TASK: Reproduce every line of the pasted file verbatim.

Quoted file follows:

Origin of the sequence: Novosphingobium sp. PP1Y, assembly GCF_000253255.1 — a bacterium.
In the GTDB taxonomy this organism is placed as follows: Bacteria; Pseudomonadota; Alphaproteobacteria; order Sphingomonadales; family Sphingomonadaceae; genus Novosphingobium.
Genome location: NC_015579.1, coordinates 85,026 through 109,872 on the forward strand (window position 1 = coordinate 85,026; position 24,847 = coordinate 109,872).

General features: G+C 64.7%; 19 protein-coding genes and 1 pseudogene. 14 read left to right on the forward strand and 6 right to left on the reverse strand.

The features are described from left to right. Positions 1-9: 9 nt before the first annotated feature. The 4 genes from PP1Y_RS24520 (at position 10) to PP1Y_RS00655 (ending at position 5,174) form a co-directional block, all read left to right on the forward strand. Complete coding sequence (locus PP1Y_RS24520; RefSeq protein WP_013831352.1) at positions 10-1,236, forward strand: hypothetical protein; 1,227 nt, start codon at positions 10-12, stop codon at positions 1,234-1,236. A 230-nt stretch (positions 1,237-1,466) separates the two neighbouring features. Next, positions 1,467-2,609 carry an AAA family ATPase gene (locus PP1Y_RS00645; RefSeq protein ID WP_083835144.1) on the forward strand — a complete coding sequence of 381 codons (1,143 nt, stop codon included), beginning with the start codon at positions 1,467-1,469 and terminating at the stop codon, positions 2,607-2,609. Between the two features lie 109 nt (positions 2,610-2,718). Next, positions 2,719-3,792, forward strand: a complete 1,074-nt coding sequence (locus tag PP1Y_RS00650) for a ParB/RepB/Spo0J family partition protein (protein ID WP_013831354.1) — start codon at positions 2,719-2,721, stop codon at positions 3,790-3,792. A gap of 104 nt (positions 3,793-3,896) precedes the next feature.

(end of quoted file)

Origin of the sequence: Novosphingobium sp. PP1Y, assembly GCF_000253255.1 — a bacterium.
In the GTDB taxonomy this organism is placed as follows: Bacteria; Pseudomonadota; Alphaproteobacteria; order Sphingomonadales; family Sphingomonadaceae; genus Novosphingobium.
Genome location: NC_015579.1, coordinates 85,026 through 109,872 on the forward strand (window position 1 = coordinate 85,026; position 24,847 = coordinate 109,872).

General features: G+C 64.7%; 19 protein-coding genes and 1 pseudogene. 14 read left to right on the forward strand and 6 right to left on the reverse strand.

The features are described from left to right. Positions 1-9: 9 nt before the first annotated feature. The 4 genes from PP1Y_RS24520 (at position 10) to PP1Y_RS00655 (ending at position 5,174) form a co-directional block, all read left to right on the forward strand. Complete coding sequence (locus PP1Y_RS24520; RefSeq protein WP_013831352.1) at positions 10-1,236, forward strand: hypothetical protein; 1,227 nt, start codon at positions 10-12, stop codon at positions 1,234-1,236. A 230-nt stretch (positions 1,237-1,466) separates the two neighbouring features. Next, positions 1,467-2,609 carry an AAA family ATPase gene (locus PP1Y_RS00645; RefSeq protein ID WP_083835144.1) on the forward strand — a complete coding sequence of 381 codons (1,143 nt, stop codon included), beginning with the start codon at positions 1,467-1,469 and terminating at the stop codon, positions 2,607-2,609. Between the two features lie 109 nt (positions 2,610-2,718). Next, positions 2,719-3,792, forward strand: a complete 1,074-nt coding sequence (locus tag PP1Y_RS00650) for a ParB/RepB/Spo0J family partition protein (protein ID WP_013831354.1) — start codon at positions 2,719-2,721, stop codon at positions 3,790-3,792. A gap of 104 nt (positions 3,793-3,896) precedes the next feature.